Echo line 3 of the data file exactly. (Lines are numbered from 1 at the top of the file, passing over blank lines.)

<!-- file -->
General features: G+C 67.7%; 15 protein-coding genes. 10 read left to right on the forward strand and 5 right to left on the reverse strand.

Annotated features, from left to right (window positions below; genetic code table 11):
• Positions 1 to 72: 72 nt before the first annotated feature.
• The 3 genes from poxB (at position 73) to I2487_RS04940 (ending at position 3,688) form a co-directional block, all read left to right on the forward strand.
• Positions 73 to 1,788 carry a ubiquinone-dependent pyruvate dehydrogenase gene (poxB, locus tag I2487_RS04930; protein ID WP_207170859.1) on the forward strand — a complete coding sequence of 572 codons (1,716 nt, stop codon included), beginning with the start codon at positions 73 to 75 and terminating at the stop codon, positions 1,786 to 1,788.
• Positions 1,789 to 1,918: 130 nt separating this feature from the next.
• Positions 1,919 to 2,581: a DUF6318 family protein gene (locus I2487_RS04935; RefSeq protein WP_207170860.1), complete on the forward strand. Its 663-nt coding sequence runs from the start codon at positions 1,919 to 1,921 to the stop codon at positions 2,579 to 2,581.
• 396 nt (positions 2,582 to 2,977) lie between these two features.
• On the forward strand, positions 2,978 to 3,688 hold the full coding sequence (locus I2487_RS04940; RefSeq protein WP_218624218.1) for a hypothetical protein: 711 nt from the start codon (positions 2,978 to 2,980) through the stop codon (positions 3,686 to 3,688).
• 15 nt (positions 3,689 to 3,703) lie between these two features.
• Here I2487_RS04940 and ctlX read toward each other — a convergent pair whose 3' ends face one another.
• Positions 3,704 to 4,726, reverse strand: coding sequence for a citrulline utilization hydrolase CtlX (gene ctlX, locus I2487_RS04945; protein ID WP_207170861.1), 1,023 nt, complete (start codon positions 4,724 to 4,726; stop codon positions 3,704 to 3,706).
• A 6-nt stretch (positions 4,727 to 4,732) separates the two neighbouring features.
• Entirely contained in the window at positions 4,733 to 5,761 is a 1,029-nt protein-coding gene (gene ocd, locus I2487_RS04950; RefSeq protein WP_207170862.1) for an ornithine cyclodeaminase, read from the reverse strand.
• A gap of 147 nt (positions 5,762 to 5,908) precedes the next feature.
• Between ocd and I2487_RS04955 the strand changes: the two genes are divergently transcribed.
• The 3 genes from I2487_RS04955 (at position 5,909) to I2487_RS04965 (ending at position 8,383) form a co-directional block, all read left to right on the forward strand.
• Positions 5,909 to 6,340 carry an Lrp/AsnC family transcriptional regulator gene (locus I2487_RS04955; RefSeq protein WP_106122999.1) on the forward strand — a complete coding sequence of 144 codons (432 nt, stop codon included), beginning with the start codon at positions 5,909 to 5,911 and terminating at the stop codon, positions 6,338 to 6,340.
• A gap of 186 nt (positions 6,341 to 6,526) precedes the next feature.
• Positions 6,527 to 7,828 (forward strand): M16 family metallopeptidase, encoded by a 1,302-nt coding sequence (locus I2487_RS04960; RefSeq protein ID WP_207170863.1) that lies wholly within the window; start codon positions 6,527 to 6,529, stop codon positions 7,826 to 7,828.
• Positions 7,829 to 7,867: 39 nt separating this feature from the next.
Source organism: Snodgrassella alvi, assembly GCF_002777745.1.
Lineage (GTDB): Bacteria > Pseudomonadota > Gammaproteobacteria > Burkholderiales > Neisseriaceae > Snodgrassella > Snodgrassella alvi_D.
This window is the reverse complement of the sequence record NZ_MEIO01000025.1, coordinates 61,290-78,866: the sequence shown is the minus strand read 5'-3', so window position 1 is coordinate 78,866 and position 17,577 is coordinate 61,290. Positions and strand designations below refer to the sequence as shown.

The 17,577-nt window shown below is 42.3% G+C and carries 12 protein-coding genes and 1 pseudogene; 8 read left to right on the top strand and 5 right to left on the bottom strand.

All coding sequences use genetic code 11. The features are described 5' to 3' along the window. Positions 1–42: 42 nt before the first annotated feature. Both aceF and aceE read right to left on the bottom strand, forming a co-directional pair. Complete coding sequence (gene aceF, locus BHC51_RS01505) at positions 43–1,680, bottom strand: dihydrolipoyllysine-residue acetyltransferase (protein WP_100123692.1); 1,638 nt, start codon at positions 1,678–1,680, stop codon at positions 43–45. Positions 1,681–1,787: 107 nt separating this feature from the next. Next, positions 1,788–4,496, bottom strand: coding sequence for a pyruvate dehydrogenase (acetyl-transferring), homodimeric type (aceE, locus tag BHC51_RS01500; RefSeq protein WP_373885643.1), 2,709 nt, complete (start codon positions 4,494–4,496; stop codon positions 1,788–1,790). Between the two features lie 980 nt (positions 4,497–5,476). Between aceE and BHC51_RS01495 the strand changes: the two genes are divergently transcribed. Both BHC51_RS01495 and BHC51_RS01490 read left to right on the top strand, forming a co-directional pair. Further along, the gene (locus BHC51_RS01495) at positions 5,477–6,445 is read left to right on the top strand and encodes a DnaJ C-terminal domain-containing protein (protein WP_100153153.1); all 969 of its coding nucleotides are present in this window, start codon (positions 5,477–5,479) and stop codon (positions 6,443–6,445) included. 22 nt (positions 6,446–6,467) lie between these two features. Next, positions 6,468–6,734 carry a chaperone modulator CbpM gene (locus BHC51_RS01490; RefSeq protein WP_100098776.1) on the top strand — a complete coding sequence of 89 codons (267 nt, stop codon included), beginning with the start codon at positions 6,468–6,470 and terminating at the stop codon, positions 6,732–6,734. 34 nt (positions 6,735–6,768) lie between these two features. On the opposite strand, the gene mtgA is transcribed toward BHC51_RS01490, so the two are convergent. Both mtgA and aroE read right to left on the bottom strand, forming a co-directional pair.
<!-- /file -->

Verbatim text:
• Positions 1 to 72: 72 nt before the first annotated feature.